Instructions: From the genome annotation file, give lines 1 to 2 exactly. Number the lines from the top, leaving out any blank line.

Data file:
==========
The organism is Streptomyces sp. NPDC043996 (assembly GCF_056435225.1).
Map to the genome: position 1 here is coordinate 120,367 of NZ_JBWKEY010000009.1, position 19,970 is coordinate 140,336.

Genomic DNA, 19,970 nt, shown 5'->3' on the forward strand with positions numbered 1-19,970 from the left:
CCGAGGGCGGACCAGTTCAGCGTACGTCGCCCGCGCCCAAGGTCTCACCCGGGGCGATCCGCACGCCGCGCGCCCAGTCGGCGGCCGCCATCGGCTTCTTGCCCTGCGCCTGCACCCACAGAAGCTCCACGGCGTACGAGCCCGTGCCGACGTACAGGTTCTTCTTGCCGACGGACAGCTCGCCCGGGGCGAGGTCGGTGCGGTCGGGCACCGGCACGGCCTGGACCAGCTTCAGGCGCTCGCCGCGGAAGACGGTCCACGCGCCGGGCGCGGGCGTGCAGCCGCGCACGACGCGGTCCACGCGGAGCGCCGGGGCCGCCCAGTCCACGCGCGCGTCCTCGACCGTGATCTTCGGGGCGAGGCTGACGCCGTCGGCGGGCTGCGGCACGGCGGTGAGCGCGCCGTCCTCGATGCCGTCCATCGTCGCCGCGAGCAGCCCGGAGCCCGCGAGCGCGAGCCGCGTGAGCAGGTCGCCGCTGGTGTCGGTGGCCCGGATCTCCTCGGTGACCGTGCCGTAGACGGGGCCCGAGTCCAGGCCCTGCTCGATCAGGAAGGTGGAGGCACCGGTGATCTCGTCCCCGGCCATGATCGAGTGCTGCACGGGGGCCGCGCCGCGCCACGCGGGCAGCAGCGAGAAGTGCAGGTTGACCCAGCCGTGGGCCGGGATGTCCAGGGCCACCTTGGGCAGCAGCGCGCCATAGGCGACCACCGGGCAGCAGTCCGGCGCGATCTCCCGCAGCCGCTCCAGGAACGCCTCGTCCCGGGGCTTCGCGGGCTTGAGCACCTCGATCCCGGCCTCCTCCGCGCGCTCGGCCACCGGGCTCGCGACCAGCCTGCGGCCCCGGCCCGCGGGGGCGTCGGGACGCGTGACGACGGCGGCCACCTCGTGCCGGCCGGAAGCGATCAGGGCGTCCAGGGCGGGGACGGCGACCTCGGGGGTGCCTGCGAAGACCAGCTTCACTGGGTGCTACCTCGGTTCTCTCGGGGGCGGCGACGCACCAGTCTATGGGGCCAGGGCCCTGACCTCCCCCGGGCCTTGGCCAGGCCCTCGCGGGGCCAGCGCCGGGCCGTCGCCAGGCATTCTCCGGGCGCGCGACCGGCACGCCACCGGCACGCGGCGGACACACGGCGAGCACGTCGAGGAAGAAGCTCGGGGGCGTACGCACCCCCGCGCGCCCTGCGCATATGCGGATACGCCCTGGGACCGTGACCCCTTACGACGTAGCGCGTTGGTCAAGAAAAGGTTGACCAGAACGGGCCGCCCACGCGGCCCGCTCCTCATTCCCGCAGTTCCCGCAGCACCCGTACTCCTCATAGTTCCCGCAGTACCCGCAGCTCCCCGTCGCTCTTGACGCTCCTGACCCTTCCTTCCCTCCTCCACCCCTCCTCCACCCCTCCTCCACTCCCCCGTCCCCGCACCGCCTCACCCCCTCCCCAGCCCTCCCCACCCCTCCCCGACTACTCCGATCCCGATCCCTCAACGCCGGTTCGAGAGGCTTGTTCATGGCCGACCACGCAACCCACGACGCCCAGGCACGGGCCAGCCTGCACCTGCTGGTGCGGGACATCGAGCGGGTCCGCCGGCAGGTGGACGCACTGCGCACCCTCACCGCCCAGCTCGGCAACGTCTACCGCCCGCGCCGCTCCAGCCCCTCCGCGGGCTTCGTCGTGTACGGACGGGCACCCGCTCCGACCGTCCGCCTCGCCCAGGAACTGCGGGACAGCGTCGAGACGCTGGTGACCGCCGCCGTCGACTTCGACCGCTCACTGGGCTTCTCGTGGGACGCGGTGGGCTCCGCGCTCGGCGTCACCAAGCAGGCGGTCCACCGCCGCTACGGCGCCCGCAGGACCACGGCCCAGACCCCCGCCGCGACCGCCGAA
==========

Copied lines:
The organism is Streptomyces sp. NPDC043996 (assembly GCF_056435225.1).
Map to the genome: position 1 here is coordinate 120,367 of NZ_JBWKEY010000009.1, position 19,970 is coordinate 140,336.